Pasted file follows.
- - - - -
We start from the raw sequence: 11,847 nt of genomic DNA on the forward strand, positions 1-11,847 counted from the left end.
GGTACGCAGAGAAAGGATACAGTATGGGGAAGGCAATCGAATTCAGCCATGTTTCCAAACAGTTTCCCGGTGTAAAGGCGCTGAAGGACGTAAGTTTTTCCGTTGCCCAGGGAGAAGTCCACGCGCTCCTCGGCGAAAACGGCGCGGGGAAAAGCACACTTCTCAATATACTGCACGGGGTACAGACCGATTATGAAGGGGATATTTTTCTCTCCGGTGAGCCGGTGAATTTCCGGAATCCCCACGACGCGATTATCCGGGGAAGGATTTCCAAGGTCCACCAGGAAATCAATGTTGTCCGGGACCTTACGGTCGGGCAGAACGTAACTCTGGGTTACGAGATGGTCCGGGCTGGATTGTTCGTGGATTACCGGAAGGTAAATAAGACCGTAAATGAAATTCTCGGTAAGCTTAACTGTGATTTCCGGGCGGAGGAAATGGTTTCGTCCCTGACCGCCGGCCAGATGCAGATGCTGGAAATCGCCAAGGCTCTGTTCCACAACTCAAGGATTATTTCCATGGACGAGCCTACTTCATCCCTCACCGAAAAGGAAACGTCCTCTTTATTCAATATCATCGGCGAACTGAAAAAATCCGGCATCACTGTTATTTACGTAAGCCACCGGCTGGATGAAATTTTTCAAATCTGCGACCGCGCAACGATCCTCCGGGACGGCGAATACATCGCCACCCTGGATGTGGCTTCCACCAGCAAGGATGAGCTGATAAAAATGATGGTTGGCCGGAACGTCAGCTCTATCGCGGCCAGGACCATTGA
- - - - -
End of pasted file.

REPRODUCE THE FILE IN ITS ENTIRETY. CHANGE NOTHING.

We start from the raw sequence: 11,847 nt of genomic DNA on the forward strand, positions 1-11,847 counted from the left end.
GGTACGCAGAGAAAGGATACAGTATGGGGAAGGCAATCGAATTCAGCCATGTTTCCAAACAGTTTCCCGGTGTAAAGGCGCTGAAGGACGTAAGTTTTTCCGTTGCCCAGGGAGAAGTCCACGCGCTCCTCGGCGAAAACGGCGCGGGGAAAAGCACACTTCTCAATATACTGCACGGGGTACAGACCGATTATGAAGGGGATATTTTTCTCTCCGGTGAGCCGGTGAATTTCCGGAATCCCCACGACGCGATTATCCGGGGAAGGATTTCCAAGGTCCACCAGGAAATCAATGTTGTCCGGGACCTTACGGTCGGGCAGAACGTAACTCTGGGTTACGAGATGGTCCGGGCTGGATTGTTCGTGGATTACCGGAAGGTAAATAAGACCGTAAATGAAATTCTCGGTAAGCTTAACTGTGATTTCCGGGCGGAGGAAATGGTTTCGTCCCTGACCGCCGGCCAGATGCAGATGCTGGAAATCGCCAAGGCTCTGTTCCACAACTCAAGGATTATTTCCATGGACGAGCCTACTTCATCCCTCACCGAAAAGGAAACGTCCTCTTTATTCAATATCATCGGCGAACTGAAAAAATCCGGCATCACTGTTATTTACGTAAGCCACCGGCTGGATGAAATTTTTCAAATCTGCGACCGCGCAACGATCCTCCGGGACGGCGAATACATCGCCACCCTGGATGTGGCTTCCACCAGCAAGGATGAGCTGATAAAAATGATGGTTGGCCGGAACGTCAGCTCTATCGCGGCCAGGACCATTGA